Recently TMAF Chair Richard Wilbourn and Farm Manager David Jones were guests of the Newbury and District Agricultural Society to judge their crop competitions. They enjoyed the chance to look at the crops and, as David reports back, noticed several significant differences between farming in the West compared to the East.
“The Newbury show is a 2-day event in September. Like many county shows, they have been finding their way through the issues of the last few years. When suggested that the showground would make a good development site, a strong voice said the show must go on.
It’s still show business
The competition programme is very strong including best-farmed farm, best sheep flock, best bag of wheat or barley and best bale of hay. When we were asked to be a crop judge, I said I hope we don’t have to judge OSR as it all looks the same in June.
We were asked to judge 9 fields of OSR, broadly in a 15-mile radius of Newbury. We were ably driven by Paul, an ex-Diss resident and seed trader. Paul recently retired and moved to part of the family farm in Berkshire. As you would expect, we were shown the best gateway of the best field on the farm.
When East meets West
Having just arrived from Norfolk, the landscape on the Berkshire down was breathtaking with large fields and little traffic on minor roads. Most farms had fields that had failed. When we asked what their flea beetle control strategy was, some had a detailed plan others said they relied on luck.
Most crops were drilled on 1st September, the day it rained. Most used home saved seed to reduce cost in case of failure. One crop was supporting a respectable number of pods despite being badly infected by stem weevil. We believe that over the years insecticides have controlled the stem weevils by default. Most stems were swollen near the ground. When dissected, the stem was rotten.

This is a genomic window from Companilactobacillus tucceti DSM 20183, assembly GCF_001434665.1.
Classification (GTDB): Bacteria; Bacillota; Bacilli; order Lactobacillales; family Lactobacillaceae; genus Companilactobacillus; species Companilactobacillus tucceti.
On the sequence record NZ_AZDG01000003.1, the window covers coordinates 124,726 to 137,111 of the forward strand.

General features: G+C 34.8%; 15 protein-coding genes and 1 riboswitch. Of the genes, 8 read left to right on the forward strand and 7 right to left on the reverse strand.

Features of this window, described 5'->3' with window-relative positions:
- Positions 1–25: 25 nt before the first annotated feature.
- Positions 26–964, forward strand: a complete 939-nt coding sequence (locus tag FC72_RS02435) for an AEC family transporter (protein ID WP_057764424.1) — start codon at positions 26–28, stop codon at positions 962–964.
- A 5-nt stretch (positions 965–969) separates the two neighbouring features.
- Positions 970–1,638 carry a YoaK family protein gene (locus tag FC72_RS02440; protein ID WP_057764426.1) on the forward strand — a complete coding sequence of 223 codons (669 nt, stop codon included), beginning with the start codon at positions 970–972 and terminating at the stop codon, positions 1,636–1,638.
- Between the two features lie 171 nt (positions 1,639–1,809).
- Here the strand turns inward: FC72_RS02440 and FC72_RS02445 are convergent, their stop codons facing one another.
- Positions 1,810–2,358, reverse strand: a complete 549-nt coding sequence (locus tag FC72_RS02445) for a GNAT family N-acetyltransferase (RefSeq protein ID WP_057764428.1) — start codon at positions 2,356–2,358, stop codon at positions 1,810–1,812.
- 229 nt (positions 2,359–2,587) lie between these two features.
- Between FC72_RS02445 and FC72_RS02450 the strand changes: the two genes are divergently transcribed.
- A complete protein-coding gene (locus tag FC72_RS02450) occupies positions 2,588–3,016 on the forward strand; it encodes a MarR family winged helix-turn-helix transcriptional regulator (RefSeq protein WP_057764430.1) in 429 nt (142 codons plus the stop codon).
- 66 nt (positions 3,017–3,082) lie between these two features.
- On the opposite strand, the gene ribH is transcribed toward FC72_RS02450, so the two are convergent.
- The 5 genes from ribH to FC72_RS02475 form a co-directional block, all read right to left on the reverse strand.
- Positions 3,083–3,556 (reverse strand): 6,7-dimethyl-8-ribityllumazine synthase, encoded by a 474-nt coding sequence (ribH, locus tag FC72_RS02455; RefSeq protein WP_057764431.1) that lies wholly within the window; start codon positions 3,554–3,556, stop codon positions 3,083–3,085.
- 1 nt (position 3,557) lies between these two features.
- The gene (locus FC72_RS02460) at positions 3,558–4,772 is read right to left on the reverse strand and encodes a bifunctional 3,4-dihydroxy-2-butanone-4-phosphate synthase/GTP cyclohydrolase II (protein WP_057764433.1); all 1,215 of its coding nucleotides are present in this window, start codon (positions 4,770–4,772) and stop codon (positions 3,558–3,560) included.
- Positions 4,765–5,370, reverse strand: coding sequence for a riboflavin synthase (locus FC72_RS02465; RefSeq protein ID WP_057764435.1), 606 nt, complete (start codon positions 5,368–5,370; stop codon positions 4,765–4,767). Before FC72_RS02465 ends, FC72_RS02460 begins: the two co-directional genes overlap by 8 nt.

Doing the same but differently
Out of 9 good crops, 5 stood out with little to choose from. What we noticed was that most crops were direct drilled with, at the most, a shallow 3 in cultivation. It was also revealed that most other crops were also direct drilled. We would not find this common in East Anglia.
Another observation is that the chalk downs are free draining, yet the chalk can hold on to water through the summer. There are no land drains and few ditches. The occasional water courses would be spring-fed streams. In 2023 there is significant blackgrass and ryegrass in East Anglian crops. But as we drove west, past Milton Keynes, the problem diminished. We believe this is a measure of summer rainfall in 2022.
Bean there, don’t do that
On the second day, we were driven by Joe, a Savills trainee, in the back of a VW polo. We looked at 6 fields of beans. We were very impressed and envious of the clean tall bean crops with excellent weed control.
We began to realise that, although visually impressive, they were unlikely to make a positive margin for the farm. However, they would be a very useful part of a crop rotation.
Over dinner that night we learnt that most wheat and barley went to Southampton docks. There are few chickens or pigs locally. Our thoughts turned to East Anglia where there are many additional cropping options e.g. vining peas, sugar beet, and malting barley. Although these crops can bring challenges, we are grateful to people over the years that have developed the infrastructure to enable us to grow them.
We thank the Newbury and District Agricultural Society for their hospitality, all the interesting people we met and the opportunity to poke around other peoples’ farms.”